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Friday, June 21, 2024

Why Exercising Incentive Stock Options When the Stock Price is Down May Not Be Your Best Strategy

Wouldn’t it be great if your company stock price only ever went up—especially if you’re participating in its growth through incentive stock options (ISOs)? Unfortunately, that’s not always how the world turns. If the share price goes down instead, you may be bummed to see the value of your incentive stock options is less than what it once was.

However, a down stock price might mean that you could score some tax breaks if you exercise and hold some of those ISOs. When the price is down, the move might help minimize alternative minimum tax (AMT).

If this strategy were your only recipe for turning low-priced lemons into lemonade, it may hold some water. However, in today’s post, I’m going to propose another, potentially even sweeter possibility to consider when the stock price is down: What if you left the ISOs unexercised, and instead bought additional shares outright, using the cash you would have allocated to exercise and hold your ISOs?

Intriguing idea, isn’t it? Or maybe it’s just confusing at this point. Today, let’s unpack what I’m talking about. But first, some higher-level comments.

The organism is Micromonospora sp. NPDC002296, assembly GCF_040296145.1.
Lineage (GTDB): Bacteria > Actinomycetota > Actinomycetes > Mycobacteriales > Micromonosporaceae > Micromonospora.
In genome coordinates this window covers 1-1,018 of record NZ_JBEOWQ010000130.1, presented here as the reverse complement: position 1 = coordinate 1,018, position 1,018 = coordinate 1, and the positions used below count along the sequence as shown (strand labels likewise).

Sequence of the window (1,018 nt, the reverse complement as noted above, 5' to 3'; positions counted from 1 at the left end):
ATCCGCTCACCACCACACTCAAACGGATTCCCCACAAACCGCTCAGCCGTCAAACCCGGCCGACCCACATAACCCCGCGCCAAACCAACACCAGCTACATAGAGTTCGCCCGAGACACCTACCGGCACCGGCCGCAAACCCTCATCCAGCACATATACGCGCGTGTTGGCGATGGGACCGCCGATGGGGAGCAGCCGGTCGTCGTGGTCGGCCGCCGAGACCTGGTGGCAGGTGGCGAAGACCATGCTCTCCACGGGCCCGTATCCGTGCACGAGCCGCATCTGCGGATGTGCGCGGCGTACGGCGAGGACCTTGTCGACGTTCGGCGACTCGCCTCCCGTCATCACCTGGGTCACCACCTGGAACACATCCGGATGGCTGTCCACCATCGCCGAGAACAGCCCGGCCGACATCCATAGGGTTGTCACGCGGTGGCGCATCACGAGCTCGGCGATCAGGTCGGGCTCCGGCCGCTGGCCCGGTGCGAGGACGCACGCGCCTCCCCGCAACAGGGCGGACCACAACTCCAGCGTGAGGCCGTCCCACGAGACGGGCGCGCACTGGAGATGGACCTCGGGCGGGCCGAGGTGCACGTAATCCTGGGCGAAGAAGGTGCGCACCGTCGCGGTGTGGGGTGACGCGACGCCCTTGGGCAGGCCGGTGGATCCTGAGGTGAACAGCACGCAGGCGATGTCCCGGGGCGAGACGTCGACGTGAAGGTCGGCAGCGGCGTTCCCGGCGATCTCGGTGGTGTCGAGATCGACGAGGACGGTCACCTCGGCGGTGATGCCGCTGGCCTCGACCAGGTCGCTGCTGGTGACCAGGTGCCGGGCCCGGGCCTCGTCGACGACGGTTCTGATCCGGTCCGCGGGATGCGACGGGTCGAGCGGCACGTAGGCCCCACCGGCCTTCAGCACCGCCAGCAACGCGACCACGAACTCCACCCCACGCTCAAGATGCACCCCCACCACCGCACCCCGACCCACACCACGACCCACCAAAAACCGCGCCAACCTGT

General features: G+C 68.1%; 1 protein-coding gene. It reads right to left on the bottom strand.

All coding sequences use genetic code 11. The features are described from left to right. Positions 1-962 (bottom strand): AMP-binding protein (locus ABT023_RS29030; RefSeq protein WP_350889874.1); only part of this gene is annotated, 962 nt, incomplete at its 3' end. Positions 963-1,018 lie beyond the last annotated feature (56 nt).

How Do You Really Feel About Your Company Stock?

Empirically, we will show you why you may not want to exercise your ISOs as the fair market value (FMV) drops down near the strike price. Instead, if you’re a believer in the long-term prospects of the stock, you may be better off buying additional shares of long stock. Controlling additional shares bought outright, coupled with a disqualified ISO sale, may result in a higher after-tax value.

However, in the grander scheme, does it really make sense to buy additional shares of company stock, particularly if you are already holding a concentrated position? Is this something you would be comfortable with? Does it make sense for your total investment portfolio?

The Ultimate Guide to Incentive Stock Options

Learn the ins and outs of incentive stock options so you gain a better understanding of what you have.